Shortly afterwards, several young people started a group called Imara Advocacy, to help them speak out on issues such as racialised policing. When the inquest was suspended, one of the founders, Reem Yehdego said the community had been “demanding an independent and comprehensive investigation from the moment Michael Atakelt’s body was found”.
On Monday, I joined a swarm of journalists outside the Federal Court, where six young men had just settled a racial discrimination case with Victoria Police. It is five years since they first lodged the claim with the Australian Human Rights Commission, when they were all teenagers.
They say the police regularly stopped them around Flemington and North Melbourne for no legitimate reason, and assaulted and racially taunted them.
Despite the settlement, Victoria Police denies the allegations and maintains that the teens were stopped for legitimate policing reasons. But it has agreed to a public review of its cross-cultural training and the way officers deal with “field contacts”.
It also agreed to release documents prepared for the case. One document – statistical evidence based on police data – shows that young African-Australian men in the area were policed out of all proportion: they were two-and-a-half times more likely to be stopped and searched, even though they committed relatively fewer crimes than young men of other ethnic backgrounds.
Before the cameras, one of the men, Daniel Haile-Michael, said the courts alone wouldn’t be sufficient to put an end to racial profiling. “It’s going to take all Australians and the media and huge community support to get these changes to happen.”
An ABC journalist pressed him on why he’d settled the case, if police had really assaulted him. “I myself have been beaten up,” he said, “but it’s not a personal thing. We understand it’s a systemic issue and that’s why we’re trying to address it in a systemic way. It’s not about one police officer, it’s about changing a whole system.”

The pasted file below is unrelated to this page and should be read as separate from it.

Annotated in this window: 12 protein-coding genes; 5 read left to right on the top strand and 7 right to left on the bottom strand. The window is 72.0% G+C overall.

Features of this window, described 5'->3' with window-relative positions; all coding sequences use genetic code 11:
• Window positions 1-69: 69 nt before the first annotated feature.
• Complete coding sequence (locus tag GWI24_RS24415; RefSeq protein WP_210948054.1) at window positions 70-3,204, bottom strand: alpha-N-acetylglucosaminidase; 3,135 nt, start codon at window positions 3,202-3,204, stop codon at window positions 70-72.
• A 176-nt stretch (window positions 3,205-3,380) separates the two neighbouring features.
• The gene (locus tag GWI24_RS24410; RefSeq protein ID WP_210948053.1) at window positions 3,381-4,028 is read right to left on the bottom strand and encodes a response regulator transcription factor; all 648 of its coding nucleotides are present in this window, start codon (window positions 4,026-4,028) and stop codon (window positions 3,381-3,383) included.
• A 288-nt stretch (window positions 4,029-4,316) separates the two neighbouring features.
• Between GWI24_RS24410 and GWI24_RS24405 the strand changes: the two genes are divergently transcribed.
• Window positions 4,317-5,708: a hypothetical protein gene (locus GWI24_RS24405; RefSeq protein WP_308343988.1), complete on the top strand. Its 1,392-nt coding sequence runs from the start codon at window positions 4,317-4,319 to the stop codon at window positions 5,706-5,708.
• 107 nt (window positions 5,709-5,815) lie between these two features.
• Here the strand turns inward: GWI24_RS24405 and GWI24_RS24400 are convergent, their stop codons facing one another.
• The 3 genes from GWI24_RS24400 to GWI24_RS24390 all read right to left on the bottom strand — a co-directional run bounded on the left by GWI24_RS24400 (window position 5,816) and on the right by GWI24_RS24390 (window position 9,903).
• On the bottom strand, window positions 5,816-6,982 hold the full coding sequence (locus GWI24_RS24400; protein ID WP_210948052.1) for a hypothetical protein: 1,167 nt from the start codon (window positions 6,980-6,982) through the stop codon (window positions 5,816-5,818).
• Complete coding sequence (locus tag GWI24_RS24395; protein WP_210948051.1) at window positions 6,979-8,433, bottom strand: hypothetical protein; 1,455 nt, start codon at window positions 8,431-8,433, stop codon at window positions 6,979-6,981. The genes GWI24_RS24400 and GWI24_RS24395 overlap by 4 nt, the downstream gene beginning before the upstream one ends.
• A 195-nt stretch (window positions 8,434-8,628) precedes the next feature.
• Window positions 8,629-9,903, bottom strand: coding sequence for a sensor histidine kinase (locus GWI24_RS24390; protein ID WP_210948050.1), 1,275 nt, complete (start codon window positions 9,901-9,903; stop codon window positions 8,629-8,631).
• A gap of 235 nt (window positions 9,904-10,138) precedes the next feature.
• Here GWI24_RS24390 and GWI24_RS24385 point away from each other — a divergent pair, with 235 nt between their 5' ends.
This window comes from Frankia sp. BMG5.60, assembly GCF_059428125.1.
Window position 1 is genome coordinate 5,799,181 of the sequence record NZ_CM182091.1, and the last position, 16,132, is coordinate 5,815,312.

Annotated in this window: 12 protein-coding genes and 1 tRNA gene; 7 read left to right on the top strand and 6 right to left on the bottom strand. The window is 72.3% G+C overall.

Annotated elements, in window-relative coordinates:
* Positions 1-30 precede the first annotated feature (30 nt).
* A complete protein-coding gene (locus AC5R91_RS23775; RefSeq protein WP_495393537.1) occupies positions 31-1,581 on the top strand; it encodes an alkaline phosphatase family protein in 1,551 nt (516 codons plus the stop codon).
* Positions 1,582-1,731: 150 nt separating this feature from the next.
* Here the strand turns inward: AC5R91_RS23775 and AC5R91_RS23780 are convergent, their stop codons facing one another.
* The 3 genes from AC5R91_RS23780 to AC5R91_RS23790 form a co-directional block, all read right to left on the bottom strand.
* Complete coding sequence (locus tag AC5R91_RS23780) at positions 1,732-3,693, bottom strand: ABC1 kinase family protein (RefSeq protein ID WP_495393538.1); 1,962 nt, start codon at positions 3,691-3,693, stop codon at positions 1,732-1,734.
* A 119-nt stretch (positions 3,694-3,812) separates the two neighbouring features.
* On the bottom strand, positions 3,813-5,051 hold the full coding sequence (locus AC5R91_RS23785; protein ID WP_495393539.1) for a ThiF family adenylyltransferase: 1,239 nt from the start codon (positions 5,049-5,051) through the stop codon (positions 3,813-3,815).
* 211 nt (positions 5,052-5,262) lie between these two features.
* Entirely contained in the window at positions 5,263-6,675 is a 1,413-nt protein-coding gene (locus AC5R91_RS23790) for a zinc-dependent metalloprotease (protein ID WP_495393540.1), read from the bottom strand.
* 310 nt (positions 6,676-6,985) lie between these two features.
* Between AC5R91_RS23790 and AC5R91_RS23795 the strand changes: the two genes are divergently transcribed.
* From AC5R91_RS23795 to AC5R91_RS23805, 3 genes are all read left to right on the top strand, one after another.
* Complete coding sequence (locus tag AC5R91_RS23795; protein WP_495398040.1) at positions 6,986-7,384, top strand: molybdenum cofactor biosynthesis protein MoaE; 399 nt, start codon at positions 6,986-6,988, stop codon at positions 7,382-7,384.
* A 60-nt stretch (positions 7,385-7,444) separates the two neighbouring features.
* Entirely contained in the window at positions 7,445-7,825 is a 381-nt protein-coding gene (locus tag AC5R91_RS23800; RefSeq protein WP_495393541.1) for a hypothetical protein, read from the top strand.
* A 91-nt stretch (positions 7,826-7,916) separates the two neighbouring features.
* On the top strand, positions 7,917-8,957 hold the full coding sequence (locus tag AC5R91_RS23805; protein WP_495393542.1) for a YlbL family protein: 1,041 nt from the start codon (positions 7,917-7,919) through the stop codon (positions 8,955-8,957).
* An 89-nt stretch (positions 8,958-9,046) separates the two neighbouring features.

In the police force, the system starts at the top. Chief Commissioner Ken Lay had been subpoenaed to give evidence in the racial discrimination case, but when it settled, he was excused. “The Police Commissioner is off the hook,” said Justice Shane Marshall, to the amusement of the court.
Later, despite the statistics, Lay dismissed the idea that racial profiling is a problem within the force. He told The Age: “I do not believe our members would identify people and harass or continually check them simply because of their ethnicity.”
The case of Michael Atakelt goes just as high. In December 2011, Assistant Commissioner Fontana attended a second public meeting in North Melbourne. He assured the large gathering that the brief prepared for the Coroner was “a very thorough investigation” and that he had “total confidence” in the officer who prepared it.
At the same meeting, Detective Sergeant Sol Solomon, from the homicide squad, said he had overseen the investigation and that it was “first class” and “all possible leads have been explored”.
Later that month, Fontana repeated the same claim to me, over the phone: “We have had closer oversight of this particular case than we have of others,” he said. “The homicide squad were involved all the way through, in terms of a very close supervision, as were the Ethical Standards [Department].”
At the inquest, as I watched the police investigation unravel, it was difficult to believe those words could have been true – or if so, to accept what it implied about the quality of our detectives.
Worst of all, it was difficult to believe the investigation would have been so poor if it were me who had disappeared instead.
Something has gone badly wrong, whether wilfully or negligently. And because of that, Atakelt’s family and friends may never find out how and why he died.
Read this article on the Wheeler Centre website.